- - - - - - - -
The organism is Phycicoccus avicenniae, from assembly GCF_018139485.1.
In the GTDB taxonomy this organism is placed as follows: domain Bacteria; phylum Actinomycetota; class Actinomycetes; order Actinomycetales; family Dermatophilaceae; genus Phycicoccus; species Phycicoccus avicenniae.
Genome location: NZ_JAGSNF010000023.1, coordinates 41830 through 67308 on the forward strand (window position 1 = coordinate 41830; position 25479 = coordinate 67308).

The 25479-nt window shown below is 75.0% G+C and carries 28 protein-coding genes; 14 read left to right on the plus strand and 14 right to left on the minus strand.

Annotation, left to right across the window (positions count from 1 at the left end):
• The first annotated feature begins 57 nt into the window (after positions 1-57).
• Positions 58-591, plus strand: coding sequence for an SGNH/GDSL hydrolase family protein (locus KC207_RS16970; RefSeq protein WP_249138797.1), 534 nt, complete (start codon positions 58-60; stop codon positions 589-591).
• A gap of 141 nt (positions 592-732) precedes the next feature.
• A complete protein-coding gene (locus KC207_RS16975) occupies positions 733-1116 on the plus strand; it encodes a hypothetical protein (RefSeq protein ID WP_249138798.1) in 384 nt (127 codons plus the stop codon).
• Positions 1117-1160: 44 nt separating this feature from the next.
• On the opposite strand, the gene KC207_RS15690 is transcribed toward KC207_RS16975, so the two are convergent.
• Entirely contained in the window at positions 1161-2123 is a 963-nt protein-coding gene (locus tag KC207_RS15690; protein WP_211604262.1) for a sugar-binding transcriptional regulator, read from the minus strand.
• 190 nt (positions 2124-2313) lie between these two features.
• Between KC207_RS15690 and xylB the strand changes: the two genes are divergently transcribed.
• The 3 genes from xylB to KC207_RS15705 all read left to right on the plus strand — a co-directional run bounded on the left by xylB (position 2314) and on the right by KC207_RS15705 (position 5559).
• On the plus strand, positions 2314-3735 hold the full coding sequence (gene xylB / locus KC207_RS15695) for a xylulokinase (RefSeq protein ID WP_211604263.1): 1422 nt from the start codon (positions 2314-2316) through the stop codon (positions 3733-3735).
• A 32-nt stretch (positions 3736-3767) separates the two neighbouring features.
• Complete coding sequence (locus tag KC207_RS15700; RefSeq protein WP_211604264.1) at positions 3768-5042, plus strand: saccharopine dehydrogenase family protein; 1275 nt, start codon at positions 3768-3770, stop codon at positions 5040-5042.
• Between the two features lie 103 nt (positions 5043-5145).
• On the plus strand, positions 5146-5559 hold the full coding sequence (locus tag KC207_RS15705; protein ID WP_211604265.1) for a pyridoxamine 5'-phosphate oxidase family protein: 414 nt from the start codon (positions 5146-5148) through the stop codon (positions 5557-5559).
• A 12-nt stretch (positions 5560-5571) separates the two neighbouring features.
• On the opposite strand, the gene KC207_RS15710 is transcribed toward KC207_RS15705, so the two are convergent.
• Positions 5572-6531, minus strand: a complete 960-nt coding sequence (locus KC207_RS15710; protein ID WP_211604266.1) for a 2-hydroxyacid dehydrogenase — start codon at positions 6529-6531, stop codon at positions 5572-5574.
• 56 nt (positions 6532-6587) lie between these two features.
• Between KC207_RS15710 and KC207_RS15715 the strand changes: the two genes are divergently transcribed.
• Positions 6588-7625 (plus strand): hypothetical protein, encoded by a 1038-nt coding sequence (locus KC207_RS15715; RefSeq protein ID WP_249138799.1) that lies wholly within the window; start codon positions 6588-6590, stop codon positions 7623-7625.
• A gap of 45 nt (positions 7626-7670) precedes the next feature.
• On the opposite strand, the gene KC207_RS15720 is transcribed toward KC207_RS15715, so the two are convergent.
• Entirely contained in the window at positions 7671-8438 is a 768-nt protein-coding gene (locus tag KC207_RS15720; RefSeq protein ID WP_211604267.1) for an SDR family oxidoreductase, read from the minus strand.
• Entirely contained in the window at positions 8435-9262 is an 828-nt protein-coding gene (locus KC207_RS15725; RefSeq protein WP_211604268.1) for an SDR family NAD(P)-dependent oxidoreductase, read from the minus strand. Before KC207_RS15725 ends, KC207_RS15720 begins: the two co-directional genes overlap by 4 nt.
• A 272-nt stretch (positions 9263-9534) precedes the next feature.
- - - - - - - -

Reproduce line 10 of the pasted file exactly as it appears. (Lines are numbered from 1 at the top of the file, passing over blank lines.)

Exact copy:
• Positions 1117-1160: 44 nt separating this feature from the next.